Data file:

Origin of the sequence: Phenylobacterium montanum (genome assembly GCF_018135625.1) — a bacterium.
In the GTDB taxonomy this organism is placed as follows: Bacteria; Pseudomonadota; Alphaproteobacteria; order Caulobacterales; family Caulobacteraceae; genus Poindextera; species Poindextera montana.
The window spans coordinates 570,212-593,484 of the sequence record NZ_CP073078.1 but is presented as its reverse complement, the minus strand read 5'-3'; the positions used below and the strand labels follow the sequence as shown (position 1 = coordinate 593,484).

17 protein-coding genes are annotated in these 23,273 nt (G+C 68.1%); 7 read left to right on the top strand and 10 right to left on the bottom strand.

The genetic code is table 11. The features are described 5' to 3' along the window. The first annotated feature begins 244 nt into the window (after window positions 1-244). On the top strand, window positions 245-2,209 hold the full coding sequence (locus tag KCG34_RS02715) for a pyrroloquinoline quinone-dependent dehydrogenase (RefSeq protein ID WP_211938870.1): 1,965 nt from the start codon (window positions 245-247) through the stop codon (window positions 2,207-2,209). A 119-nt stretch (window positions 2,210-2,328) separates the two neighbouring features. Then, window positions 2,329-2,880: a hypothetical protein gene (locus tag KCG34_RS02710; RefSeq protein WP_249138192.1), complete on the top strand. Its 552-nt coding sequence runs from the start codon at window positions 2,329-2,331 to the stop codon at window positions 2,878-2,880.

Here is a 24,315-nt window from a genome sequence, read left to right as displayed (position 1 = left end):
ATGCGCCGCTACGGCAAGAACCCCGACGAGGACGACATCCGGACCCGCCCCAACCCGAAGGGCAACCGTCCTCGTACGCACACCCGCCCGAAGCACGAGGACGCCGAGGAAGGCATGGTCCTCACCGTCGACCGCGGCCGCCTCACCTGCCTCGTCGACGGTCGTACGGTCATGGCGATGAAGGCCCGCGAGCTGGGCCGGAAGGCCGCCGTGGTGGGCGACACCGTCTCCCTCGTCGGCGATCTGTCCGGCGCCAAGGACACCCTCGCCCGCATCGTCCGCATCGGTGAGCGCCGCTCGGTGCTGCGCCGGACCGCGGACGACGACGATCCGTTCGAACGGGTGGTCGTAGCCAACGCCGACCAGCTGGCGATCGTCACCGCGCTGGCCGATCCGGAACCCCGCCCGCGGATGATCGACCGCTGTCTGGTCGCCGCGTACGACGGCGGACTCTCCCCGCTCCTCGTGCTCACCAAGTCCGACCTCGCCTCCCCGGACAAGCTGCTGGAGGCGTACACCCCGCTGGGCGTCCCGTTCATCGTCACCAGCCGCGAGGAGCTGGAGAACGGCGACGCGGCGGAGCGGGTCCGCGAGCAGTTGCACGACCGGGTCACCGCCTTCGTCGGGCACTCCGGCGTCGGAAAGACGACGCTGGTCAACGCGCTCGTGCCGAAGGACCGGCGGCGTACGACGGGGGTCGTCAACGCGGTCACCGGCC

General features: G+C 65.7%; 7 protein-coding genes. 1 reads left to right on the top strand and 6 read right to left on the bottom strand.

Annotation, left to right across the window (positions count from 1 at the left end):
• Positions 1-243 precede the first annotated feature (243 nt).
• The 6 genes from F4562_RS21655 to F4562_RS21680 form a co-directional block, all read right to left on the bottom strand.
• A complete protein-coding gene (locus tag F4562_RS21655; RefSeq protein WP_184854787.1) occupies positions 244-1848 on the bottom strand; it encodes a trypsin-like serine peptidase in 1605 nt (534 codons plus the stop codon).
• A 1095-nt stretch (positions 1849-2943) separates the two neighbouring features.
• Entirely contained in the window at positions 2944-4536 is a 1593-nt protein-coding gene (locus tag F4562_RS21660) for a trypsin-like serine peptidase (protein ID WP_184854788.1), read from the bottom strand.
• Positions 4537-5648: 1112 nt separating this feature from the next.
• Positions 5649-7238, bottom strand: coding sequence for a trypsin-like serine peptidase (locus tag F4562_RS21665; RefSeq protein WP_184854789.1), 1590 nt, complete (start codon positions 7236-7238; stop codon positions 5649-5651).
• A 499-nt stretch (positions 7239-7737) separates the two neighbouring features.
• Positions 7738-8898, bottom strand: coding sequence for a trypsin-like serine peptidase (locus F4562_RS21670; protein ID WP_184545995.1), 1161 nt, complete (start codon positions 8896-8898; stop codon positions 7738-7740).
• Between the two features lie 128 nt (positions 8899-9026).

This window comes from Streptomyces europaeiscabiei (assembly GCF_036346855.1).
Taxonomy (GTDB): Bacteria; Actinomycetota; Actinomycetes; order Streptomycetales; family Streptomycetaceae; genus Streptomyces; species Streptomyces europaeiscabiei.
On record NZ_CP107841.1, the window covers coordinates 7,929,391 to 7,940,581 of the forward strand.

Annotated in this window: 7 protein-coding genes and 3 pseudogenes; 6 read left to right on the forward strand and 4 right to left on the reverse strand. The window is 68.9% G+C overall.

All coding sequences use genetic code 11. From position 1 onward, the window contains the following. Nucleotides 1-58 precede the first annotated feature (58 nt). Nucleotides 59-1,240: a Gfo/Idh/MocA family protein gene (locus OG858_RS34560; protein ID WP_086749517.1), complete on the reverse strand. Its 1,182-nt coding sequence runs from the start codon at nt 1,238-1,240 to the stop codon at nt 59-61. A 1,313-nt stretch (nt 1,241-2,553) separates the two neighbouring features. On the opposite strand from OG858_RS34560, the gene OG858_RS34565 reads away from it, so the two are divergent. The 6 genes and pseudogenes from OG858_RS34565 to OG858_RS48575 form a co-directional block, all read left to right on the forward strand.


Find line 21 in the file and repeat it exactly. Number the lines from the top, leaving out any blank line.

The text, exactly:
Taxonomy (GTDB): Bacteria; Actinomycetota; Actinomycetes; order Streptomycetales; family Streptomycetaceae; genus Streptomyces; species Streptomyces europaeiscabiei.